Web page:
Posts tagged ‘childrens agreements’

Parent Coaching Tip: Referees Beware!

I'm Not Having Fun Now!

I'm Not Having Fun Now!

It seems kids are always bickering with each other.  How do we stop it?  In 3 words: Step In Less.  When you solve for X in their equations and struggles, you deny them practice they need to learn to work things out. 

Imagine it:  Three boys 6-8 playing hide n seek.  One gets smack happy and the other two start saying that “as a consequence” they will count very quickly or with their eyes open because they are not happy with this treatment.  Things quickly deteriorate.                                                                             

Would You:

A.  Say nothing; let them work it out (unless it comes to blows)

B.  Tell the one who was hitting to cut it out

C.  Tell the “victims’ to move on and stop being mean

D.  Offer to guide them in working it out, until they can do this part on their own

A, B and C all miss out on the group empowerment available in option D.  But Referees beware, don’t try this without proper training or you just end up enabling them to wait for the hero to save them from conflict.  Handling conflict is, BTW, the main skill being developed here. 

The Actual Conversation That Helped:

Are you all having fun?  No.  Do you need to give consequences to each other?  No.  What do you sound like?  A Parent.  What could you do instead?  Ask to make new Agreements.  OK, Who’s first?  They each offered an Agreement:  Hands Off, Count Slow, and Close Eyes.  They all agreed and then were off to the races. 

Two of the three kids families know the Licensed2Parent program, so at this point, these talks go much more quickly nowadays.  This could be you and yours!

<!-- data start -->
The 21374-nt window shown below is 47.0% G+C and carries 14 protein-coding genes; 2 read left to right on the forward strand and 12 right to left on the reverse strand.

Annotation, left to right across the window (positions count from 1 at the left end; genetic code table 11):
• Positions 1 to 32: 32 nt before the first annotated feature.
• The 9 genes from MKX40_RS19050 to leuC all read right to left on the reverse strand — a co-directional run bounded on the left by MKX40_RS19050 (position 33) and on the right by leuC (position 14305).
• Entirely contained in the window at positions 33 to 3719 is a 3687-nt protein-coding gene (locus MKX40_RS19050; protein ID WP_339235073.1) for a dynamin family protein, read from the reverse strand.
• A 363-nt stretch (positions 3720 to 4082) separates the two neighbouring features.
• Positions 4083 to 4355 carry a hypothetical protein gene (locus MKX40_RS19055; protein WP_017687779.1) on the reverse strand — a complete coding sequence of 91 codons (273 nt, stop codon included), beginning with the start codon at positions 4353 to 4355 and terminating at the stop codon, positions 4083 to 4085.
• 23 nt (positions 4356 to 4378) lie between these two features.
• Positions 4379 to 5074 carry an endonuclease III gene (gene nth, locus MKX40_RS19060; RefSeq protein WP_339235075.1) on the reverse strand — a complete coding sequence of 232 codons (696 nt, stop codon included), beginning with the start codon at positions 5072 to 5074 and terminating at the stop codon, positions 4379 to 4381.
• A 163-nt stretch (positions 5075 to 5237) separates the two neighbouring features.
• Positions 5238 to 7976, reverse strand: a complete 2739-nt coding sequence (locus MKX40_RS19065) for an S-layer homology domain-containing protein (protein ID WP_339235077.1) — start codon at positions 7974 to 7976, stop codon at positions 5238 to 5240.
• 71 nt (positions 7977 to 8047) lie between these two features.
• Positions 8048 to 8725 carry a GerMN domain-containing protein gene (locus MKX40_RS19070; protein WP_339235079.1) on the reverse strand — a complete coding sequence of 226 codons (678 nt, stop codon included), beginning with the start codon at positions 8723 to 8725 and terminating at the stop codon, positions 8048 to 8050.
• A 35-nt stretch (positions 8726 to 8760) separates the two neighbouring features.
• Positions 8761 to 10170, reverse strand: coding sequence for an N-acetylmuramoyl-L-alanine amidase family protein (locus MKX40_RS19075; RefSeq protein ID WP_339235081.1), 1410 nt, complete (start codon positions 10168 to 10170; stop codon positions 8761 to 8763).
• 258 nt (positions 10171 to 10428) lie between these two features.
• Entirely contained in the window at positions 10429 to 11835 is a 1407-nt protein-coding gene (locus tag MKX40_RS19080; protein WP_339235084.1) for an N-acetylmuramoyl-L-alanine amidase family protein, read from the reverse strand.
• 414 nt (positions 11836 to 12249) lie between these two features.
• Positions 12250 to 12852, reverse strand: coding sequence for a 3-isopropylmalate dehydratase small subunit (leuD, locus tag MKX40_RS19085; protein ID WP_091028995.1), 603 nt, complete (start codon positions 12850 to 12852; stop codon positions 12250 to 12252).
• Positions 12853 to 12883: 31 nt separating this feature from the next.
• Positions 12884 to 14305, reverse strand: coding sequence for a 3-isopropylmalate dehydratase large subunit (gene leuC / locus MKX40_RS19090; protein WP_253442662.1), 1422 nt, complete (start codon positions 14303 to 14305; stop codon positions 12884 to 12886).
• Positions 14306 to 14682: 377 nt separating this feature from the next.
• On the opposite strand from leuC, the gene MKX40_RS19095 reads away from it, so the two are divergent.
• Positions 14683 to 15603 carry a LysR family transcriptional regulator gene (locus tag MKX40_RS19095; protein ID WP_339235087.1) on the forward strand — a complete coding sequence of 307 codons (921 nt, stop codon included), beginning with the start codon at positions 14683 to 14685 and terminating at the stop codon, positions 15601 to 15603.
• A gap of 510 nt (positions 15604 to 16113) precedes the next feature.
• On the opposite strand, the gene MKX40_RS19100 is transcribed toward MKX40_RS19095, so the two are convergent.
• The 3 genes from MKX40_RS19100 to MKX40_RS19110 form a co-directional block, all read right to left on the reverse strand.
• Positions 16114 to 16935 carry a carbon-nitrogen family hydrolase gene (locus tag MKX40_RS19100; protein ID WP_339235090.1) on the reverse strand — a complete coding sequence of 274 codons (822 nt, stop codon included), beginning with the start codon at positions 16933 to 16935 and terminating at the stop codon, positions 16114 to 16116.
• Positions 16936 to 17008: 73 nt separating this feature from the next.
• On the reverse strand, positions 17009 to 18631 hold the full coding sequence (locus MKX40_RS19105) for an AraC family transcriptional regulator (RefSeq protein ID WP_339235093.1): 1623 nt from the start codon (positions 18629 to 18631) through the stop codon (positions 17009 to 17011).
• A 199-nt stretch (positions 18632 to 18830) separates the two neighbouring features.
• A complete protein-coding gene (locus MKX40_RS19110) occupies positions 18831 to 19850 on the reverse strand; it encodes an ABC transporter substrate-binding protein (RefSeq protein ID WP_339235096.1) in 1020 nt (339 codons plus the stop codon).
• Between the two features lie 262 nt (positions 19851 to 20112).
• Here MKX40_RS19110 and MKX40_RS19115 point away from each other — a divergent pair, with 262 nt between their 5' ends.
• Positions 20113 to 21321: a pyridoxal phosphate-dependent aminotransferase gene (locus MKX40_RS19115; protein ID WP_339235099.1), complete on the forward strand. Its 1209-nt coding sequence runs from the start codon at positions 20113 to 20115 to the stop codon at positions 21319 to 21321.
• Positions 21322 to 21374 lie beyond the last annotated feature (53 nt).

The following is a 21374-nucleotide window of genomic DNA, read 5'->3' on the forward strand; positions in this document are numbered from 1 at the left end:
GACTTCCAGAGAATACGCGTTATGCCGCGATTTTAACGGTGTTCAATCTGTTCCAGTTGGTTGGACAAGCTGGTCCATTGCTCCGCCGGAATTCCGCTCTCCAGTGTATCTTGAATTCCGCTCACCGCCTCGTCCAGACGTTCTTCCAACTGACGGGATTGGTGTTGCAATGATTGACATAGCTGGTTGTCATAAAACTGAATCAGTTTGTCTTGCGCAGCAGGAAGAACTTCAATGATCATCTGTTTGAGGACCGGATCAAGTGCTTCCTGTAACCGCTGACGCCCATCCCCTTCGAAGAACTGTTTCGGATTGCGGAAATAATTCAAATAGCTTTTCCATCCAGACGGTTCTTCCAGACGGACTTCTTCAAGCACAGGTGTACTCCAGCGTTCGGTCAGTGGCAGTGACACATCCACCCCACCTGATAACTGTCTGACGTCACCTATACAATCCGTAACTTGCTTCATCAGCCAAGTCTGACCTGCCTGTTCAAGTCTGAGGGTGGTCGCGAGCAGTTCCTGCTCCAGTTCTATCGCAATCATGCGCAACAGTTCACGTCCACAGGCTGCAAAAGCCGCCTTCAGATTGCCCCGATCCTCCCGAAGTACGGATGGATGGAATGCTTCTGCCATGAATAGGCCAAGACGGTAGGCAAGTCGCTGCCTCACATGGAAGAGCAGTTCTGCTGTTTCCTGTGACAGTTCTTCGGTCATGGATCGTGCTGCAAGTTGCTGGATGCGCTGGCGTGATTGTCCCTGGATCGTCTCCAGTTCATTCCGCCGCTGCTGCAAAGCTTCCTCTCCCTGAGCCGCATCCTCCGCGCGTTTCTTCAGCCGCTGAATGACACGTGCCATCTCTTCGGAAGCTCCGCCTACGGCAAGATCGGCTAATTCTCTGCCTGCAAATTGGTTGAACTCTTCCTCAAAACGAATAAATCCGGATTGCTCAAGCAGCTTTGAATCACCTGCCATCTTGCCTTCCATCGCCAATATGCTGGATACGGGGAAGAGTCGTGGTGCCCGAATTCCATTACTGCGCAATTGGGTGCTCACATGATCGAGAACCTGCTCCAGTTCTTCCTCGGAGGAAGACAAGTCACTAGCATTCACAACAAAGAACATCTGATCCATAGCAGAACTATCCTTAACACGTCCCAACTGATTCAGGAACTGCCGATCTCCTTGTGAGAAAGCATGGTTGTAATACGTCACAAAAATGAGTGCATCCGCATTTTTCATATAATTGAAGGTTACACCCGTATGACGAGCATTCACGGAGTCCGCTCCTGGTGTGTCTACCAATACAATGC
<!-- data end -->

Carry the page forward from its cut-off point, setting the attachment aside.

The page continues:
August 11, 2009 at 11:36 pm Leave a comment

Parent Coaching Tip – Managing Behavior

Capture the basic elements of your Parenting Plan!

Capture the basic elements of your Parenting Plan!

When we launched our first product, the Licensed 2 Parent Starter Kit, I realized that our own Ageements at home were for the most part outdated. That was strange. We had started with our original Agreements back when our son was three. We had 24 of them. I just found the old posterboard behind a cabinet we moved. It was so cool to see them after so long. So many of them were old news; things that were so critical then, but over time, they became part of his foundational behavior. Listen the first time is now solid. Never thought that would happen! Hold hands and stay together is no longer a concern, he sticks around pretty well. Our focus is on independence now too, so it is less that he does it all the time, and more that my expectations have shifted as he grows into new stages.
What we came up with currently are the second wave, so to speak and they include some of my favorites yet. One concern was that he was behaving with that preschool entitlement mindset where your meal mess is ignored, people give you stuff beacuse they should and who cares how adults pay for the entire Transformer fleet? I want it, now. We have three great new agreements that work on replacing these unwanted habits with our values:
First time manners
Beat the reminder
Be grateful
How we use them looks like this:
He needs to use polite words as things happen without being prompted.
As we give him something he has asked for, if he does not say Thank you, we say, “If you are not using first time manners, we cannot give you this.” If that is not possible, we use one of the current privileges from our list. If in the same day he fails to use manners, a another privilege is at risk. We are getting much better results.
He needs to manage the mess he creates while eating, playing, etc. before we remind him.
This works so well, because he treats it as a game. Using the A + B = C is not really necessary, but it is there if we need it.
He needs to show that he is thankful for what he has, even if he wants more.
Ever given a child a few nice surprises and they whine for even more? That makes us twitch, so this was critical for us. It has already prompted some comments like, “Thanks for dessert, next time can I have some ice cream?” Now that is music to our ears!
For more information on Agreements, the Starter Kit and other Licensed 2 Parent concepts to use with your children, visit www.licensed2parent.com.
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November 1, 2008 at 3:30 pm Leave a comment


Dawn Roth

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